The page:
Charley Harper 1965
Every company boasts about this person, the only person that can do this one thing. We hold them in high regard because they have processes in place (even if it’s only in their mind) and have tested them in an authentic setting. It’s worked out well.
You know what I’m going to say, right?
It has to stop.
We have to tear down the belief that there’s an “only” in business.
Nobody is the only anything.
The notion, my notion, of being replaceable can rub people the wrong way. Maybe because it sounds like George Clooney in “Up in the Air.”
“We are here to make limbo tolerable, to ferry wounded souls across the river of dread until the point where hope is dimly visible. And then stop the boat, shove them in the water and make them swim.”
So not that. The opposite of that, actually.
I don’t think any human is redundant, and I don’t believe throwing money at tech is a suitable alternative. I am not talking about replacing people OUT. I’m talking about replacing people UP.
Even if somebody’s been with us for years, we have a personal relationship. We like them. They are super talented. We still need to seek replaceability constantly.
I don’t care if it’s a lawyer with 50 years of experience or the most successful copywriter of all time. Nobody is the only anything and can always be replaced or made more replaceable. Now sometimes that does mean out. But the ROI on efficient resource allocation can hold some remarkable benefits.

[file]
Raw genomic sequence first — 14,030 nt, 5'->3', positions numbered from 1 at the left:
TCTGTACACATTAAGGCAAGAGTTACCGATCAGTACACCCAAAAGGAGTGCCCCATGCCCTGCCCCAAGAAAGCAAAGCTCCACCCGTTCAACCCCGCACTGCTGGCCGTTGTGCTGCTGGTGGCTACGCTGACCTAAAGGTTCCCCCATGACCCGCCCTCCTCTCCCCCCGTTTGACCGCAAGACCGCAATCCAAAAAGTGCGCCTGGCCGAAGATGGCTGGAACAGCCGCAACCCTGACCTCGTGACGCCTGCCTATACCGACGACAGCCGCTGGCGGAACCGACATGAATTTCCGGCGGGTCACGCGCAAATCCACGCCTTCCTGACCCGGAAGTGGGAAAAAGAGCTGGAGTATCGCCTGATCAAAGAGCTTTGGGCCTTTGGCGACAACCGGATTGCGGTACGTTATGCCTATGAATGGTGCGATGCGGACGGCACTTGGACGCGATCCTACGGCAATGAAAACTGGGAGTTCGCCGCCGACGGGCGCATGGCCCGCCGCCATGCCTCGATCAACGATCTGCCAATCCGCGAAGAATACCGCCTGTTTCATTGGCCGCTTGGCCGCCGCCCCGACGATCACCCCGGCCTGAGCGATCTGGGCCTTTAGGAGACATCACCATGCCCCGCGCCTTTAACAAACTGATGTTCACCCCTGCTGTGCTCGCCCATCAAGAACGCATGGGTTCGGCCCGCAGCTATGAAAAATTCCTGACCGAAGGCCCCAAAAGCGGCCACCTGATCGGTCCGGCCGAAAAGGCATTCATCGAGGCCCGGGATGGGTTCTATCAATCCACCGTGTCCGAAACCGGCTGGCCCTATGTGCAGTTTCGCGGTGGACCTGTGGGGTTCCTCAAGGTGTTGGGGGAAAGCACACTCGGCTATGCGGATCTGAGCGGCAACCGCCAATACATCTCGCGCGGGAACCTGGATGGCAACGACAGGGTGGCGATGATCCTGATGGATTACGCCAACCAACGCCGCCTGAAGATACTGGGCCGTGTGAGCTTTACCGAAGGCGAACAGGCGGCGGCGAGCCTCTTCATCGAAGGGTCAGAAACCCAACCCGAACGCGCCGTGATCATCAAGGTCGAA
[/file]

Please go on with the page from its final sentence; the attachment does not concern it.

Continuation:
Here’s what happened today.
I am building an automation for a friend, which is really fun. I realized I hadn’t built a Zap in over a year. I haven’t needed to. But my friend is doing a relatively large financial transaction with over 120 parties and is entering everything manually.
Can you imagine?
Anyway, there have been some challenges. But I have one of the most killer resources around now for automation, and that’s Courtney, my former COO.
When Courtney started working with me, she didn’t know much about automation. But she learned super fast and took on harder, more complex projects when she was on my team. She replaced herself up.
Now that she has her own company, she has taken the skillset so far beyond anything that I’ve done or am probably able to do currently without work. So it was so cool for me to bring her in to help me with this problem yesterday. (Yes. We solved it.)
Sometimes it’s us, the founders, who get team members stuck. Maybe this person you keep working with because you like them could be working on more exciting and higher-level things within your enterprise, or maybe as hard as it might be, somewhere else.
When I have had to do that in several situations, replacing someone out has resulted in that person developing such incredible skills that the relationship morphs into something innovative and inspiring.
Also, binding an individual to your team and your team only is a case of diminishing returns. Why would you want someone only to experience how your “sausage is made”? Wouldn’t you want them to share experiences outside your field of vision that they can bring to the table?
Perspective is the secret weapon of any independent contractor, and we should place an elevated value on it.